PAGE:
Don’t Hold Back, @TAC!

My secret project at The American Conservative is no longer secret. It’s now live for all to see: @TAC, the new American Conservative group blog, with posts from me, Michael Brendan Dougherty, Kara Hopkins, Kelley Vlahos, Leon Hadar, Tim Carney, and many more to come. Check back regularly. (Naturally, business will be carrying on as usual here at The Tory Anarchist, too.)

Update: @TAC isn’t the only new group blog on the scene. The Independent Institute has just launched one as well, The Beacon.


William Jefferson Is a Crook, But…

… the Supreme Court has made the right call by refusing to hear the Justice Department’s appeal of a lower court ruling that held that the FBI acted unconstitutionally by raiding Congressman Jefferson’s office. It’s the best decision the Court could have made, in fact, since accepting the case would have involved giving an authoritative ruling on the latitude of the “Speech or Debate” clause of the Constitution, which says that Senators and Congressmen “shall in all Cases, except Treason, Felony and Breach of the Peace, be privileged from Arrest during their Attendance at the Session of their respective Houses, and in going to and returning from the same; and for any Speech or Debate in either House, they shall not be questioned in any other Place.”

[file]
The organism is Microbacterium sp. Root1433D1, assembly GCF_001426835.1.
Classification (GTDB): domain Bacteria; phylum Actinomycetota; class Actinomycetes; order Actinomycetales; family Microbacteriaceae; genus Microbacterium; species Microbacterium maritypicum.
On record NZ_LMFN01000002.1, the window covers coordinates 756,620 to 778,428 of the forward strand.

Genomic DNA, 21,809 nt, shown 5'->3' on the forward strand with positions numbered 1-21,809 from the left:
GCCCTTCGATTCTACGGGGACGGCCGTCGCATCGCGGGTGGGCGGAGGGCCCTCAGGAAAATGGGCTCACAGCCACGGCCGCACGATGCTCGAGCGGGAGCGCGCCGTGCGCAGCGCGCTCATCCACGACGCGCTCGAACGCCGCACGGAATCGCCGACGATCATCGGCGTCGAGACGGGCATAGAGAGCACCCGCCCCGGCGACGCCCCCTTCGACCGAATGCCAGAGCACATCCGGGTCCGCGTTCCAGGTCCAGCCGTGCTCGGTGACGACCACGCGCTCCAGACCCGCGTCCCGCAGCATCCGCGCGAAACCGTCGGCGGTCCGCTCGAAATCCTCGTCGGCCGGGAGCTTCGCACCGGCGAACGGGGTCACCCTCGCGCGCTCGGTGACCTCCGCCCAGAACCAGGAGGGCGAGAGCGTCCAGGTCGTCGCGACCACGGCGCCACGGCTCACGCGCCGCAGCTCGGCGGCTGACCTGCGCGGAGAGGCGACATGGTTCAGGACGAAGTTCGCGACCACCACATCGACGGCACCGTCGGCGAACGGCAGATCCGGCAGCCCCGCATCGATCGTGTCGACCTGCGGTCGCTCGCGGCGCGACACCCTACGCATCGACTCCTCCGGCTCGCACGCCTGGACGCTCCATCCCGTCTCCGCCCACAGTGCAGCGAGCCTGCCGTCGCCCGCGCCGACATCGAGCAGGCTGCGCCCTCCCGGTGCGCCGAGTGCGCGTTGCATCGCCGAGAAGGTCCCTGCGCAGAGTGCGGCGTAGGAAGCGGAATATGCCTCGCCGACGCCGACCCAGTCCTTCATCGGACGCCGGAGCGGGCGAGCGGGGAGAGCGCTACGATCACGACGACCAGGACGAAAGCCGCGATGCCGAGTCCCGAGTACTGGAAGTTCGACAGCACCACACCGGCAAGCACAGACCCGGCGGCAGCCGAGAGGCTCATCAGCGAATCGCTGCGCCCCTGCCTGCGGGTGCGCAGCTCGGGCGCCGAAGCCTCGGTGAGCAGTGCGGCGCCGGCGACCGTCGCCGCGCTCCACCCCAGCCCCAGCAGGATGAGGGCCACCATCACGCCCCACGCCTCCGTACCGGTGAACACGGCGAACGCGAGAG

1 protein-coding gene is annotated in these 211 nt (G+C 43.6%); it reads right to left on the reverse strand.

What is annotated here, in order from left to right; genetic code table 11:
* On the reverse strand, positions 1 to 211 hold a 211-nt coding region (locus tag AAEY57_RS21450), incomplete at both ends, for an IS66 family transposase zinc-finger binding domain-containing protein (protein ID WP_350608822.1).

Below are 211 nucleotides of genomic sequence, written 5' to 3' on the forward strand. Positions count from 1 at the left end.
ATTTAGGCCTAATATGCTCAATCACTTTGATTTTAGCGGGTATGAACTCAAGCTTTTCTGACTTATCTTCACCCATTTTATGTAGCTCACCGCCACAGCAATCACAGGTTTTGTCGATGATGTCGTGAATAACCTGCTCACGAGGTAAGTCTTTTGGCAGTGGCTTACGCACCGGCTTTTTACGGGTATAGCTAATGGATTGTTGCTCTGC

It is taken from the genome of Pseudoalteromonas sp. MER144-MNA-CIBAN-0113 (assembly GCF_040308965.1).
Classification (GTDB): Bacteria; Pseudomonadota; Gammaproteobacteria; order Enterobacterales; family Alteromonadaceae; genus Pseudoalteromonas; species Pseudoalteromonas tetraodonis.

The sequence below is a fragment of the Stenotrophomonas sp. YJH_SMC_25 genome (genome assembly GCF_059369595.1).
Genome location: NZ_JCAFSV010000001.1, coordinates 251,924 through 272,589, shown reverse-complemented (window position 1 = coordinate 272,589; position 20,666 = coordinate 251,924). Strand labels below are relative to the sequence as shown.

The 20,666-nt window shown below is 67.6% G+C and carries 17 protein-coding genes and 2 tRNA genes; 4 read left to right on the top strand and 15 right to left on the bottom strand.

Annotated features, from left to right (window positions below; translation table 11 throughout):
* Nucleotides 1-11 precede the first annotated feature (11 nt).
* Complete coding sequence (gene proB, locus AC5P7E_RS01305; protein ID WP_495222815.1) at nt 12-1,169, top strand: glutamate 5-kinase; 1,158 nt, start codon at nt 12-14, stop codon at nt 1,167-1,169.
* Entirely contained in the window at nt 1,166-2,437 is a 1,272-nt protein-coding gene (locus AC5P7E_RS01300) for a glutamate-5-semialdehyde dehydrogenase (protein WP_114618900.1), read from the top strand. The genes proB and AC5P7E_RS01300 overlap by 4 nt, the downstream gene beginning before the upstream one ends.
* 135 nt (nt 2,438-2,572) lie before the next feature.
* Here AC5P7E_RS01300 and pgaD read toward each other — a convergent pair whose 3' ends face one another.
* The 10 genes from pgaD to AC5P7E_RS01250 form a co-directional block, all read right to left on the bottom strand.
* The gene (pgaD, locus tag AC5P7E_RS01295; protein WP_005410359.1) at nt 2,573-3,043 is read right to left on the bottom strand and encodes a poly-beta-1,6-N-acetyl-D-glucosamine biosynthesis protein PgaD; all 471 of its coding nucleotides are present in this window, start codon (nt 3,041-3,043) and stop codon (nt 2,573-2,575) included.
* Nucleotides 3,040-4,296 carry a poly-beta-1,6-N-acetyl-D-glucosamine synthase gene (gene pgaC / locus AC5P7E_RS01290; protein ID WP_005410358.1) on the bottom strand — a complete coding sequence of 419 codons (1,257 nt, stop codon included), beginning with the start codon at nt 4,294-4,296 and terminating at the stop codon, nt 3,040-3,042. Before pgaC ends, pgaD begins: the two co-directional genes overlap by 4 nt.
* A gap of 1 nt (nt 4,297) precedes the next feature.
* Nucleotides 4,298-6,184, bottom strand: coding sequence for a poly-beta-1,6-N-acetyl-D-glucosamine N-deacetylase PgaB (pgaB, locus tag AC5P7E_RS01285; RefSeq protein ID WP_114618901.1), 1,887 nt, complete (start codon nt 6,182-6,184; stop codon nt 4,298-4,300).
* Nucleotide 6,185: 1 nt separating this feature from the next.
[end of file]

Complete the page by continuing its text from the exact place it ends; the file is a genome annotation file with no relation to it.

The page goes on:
The letter of the Constitution says nothing about the sanctity of congressional offices. So is Jefferson really protected by this clause? Probably not, but “Parliamentary privilege” is older than the Constitution, and common law has generally taken a wide view of its protections. In this case, literalist interpretation of the Constitution may be somewhat at odds with an originalist interpretation of the Constitution, depending on what the Framers intended. Did they intend for the “Speech or Debate” clause to anchor the wider customary protections of Parliamentary privilege in the Constitution? There’s nothing in the Constitution that denies broad Parliamentary privilege, though there’s nothing that affirms it beyond the narrow wording of the “Speech or Debate” clause.

My layman’s view is that the Constitution does not shield Jefferson’s office from search, but the common law  protections should remain in force. I don’t know whether the Supreme Court could even make such a ruling. What they have done is the safest course: broad Parliamentary privilege is sustained but not given a definitive constitutional review by the high court.

Without Parliamentary privilege, the legislative branch is at the mercy of the executive, and that’s much worse than any amount of congressional corruption.

Gerson’s Prescription for Tory Socialism